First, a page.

Sea-sun-sand -and fun- aside, Crete owes a large part of its allure to the legends of its past. Featuring a fascinating collection of age-old tales and stories hailing from the depths of Minoan prehistory, Mythical Crete continues to capture the imagination of modern visitors.
From divine kings, bull-headed monsters, faux-cows and heroic humans to wild nature goddesses, snake-waving priestesses and the world’s first robot, Mythical Crete never fails to amaze us at the Oscar Suites & Village. In our recent blog posts, we have travelled to the birthplace of the omnipotent ruler of men and gods, Zeus. We also took a peek into his amorous escapades with Europa, the stunning Phoenician princess who would become Crete’s first queen; and then looked into the connections between her son, King Minos, the mighty Minotaur, ingenious Daedelus and valiant Theseus. This time we will be exploring Mythical Crete’s powerful female deities and its gigantic proto-robot.
Mythical Crete: Power Women
Ancient Crete was far from patriarchal. In fact, archaeological evidence suggests that women played an important, if not dominant, role within the Minoan culture and religion. Potnia (“lady” or “mistress”), and Britomartis or Diktynna (‘Sweet Virgin’) were the principal female deities of the era who would later become equated with various characters from the now-well-familiar pantheon of Ancient Greek gods and goddesses: Homer’s Artemis Agrotera (“Potnia Theron”), also a goddess of animals and the wild; Rhea/Cybele, daughter of Gaia and Uranus, originally an Anatolian mother goddess recognized on Crete as the mother of Zeus; and Britomartis, also known as Diktynna, a distinctly Cretan version of Artemis, a huntress, bestowed with powers of fertility, life, death and resurrection.
Findings from what they appear to be cult shrines and sanctuaries, moreover indicate the existence of other goddesses – a goddess of the caves, a tree goddess, a dove goddess, a snake goddess. It remains unclear however whether these were as individual, specialized divinities or as aspects of a single Great Goddess.
Cretan artworks, nowadays housed in archaeological museums around the world portray females as figures of particular power and respect. Paying tribute to the powers of female fertility and procreation, neolithic figurines of the 5th millennium BC depict curvaceous, fecund women. Moreover, the figure of the “Mountain Mother” or “ Mistress of Animals” , an important Minoan nature goddess, frequently shows up on small, finely-cut seal stones, gold jewellery and ivory-carved cosmetic cases, often flanked by two lions, griffons or wild goats. Similarly, the Snake Goddess, first discovered by Sir Arthur Evans at the Palace of Knossos is often featured in antique Cretan art pieces. Likewise one of the most famous Minoan paintings, the “Toreador fresco”, portrays courageous young women somersaulting over the back of a charging bull, thereby attesting to the elevated status of Minoan women.
Mythical Crete: The world’s first robot
Legend has it that Talos was a robot-like creature made by Zeus himself, or according to another version of the story by Hephaestus, the god of fire and iron. Talos’ lifeblood was liquid metal and it was carried in a single vein starting from his neck and running down to his ankles. Each ankle was bolted to a nail to prevent the liquid metal from leaking out -something which would inevitably cause him to die.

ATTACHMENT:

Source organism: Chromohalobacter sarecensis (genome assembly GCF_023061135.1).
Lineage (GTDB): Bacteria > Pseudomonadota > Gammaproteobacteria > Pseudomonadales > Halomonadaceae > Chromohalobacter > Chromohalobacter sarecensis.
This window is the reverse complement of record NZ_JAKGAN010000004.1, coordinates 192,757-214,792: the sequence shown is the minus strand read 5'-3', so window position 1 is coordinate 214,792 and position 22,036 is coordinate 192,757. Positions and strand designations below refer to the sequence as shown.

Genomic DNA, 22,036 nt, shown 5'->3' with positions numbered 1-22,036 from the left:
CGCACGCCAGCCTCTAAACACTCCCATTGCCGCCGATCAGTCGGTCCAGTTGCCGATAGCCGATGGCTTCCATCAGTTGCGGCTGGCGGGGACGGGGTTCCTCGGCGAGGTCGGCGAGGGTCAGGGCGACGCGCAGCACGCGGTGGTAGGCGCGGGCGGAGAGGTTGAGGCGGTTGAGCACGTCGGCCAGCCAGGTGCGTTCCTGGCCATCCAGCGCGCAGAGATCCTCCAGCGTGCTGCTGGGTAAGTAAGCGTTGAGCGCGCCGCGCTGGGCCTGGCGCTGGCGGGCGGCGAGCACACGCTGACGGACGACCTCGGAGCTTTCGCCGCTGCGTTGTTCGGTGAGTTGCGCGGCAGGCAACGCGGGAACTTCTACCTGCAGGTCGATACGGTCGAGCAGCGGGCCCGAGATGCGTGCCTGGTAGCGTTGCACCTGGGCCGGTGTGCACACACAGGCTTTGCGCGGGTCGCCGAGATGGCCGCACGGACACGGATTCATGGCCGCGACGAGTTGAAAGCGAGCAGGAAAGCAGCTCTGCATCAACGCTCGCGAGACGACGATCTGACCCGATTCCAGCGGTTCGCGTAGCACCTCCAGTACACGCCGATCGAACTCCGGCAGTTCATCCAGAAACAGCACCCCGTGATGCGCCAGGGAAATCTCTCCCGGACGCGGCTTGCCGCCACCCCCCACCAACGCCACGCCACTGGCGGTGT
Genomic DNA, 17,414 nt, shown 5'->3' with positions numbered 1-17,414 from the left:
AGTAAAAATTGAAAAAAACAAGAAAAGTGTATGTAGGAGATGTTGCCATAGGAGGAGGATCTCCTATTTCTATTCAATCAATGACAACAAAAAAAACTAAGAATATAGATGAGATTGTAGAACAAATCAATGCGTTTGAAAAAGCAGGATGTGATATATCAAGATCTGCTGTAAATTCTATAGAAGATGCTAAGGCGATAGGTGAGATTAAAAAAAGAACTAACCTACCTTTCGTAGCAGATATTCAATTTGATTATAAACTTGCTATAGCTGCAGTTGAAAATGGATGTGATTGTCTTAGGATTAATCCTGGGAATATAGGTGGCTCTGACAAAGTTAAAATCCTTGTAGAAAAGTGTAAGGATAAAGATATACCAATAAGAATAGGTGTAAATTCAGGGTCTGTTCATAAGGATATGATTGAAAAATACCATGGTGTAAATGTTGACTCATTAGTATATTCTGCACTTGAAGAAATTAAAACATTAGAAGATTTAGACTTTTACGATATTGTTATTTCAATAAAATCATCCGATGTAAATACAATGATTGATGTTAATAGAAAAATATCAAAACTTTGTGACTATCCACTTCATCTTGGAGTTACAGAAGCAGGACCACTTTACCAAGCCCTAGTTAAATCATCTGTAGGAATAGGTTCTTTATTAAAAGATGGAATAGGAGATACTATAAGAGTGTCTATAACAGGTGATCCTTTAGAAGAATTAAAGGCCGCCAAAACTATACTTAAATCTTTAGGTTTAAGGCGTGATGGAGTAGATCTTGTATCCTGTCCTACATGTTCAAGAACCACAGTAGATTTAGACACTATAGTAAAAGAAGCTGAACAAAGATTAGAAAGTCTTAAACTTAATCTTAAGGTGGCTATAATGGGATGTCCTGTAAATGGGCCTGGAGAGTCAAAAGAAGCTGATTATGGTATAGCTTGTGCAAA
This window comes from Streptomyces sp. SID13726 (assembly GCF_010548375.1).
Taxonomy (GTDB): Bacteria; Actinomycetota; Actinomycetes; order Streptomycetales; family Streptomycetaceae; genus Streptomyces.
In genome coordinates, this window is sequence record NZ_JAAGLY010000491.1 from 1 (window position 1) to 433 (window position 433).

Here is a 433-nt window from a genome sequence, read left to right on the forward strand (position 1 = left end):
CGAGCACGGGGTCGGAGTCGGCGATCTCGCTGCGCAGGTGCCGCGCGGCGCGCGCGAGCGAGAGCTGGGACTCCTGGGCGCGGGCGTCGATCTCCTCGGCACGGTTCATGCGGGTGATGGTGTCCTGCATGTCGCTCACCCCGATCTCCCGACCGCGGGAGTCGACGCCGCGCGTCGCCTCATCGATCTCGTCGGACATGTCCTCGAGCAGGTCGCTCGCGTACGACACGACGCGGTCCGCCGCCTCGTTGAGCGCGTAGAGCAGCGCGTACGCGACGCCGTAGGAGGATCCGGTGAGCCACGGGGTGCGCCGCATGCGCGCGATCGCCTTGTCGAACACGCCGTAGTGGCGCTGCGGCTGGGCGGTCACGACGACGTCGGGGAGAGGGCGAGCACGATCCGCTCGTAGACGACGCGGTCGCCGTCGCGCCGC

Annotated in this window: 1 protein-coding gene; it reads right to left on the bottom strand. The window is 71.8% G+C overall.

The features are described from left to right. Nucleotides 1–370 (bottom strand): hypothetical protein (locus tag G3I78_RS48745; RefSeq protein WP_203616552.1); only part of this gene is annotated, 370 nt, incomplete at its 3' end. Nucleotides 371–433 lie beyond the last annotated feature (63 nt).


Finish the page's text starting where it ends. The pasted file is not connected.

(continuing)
A gift from Zeus to king Minos, Talos was charged with the safekeeping of Crete against potential invaders. To achieve this Talos toured the island on his bronze legs three times per day -not a small feat considering that Crete i s Greece’s largest island. Yet boasting a gigantic built and perhaps even wings that enabled him to fly, Talos was certainly up to the task. Whenever an enemy ship approached the Cretan shores, he would throw large rocks from a distance, thereby destroying the enemy vessels from afar. Yet if the invaders managed to set foot on Cretan soil, Talos would make his body super-hot and thereafter kill them.
Protecting Crete was however not his only duty. Talos was also responsible for ensuring that the divine laws were being observed by all islanders. To do so he would visit every village and town thrice per year carrying with him the metallic plates on which said laws were inscribed.
Talos did a good job safeguarding Crete, its inhabitants and social order. Alas, like Achilles, Talos had a weak spot: His ankle, where a nail closed his single vein. So when Jason and the Argonauts upon obtaining the Golden Fleece set sail towards Criete, Talos did his job as per usual. He started hurling rocks towards their ship Argo, albeit Medea who was onboard, either through sorcery or deception, persuaded him to remove the nail from his ankle. His essential “ichor” (immortal blood) thus spilt out and he perished.
Crete’s colossal bronze guardian was not the only robot-like creature in antiquity. The ancient Greek literature is, in fact, teeming with references to some sort of humanoids or golems: Daedalus’ automatons which, if not fastened up, played truant and ran away, but, if fastened, would stay where they were; or Hephaestus golden-wheeled tripods t hat according to Homer could “enter the gathering of the gods at his wish and again return to his house…”, are such examples. Greek mythology is indeed fascinating and often didactic. Stay tuned for more exciting tales and stories about Mythical Crete on our Oscar Suites & Village blog posts!
Oscar Suites & Village is a family – friendly complex of studios, suite and apartments in Chania, just steps from the sandy, blue flag awarded beach of Agia Marina -Platanias. Blending an ideal location with a host of worldly comforts, delightful food and drink and an atmosphere tailor-made for indulgent holidays, this eco-friendly hotel welcomes visitors looking for a taste of the real Crete.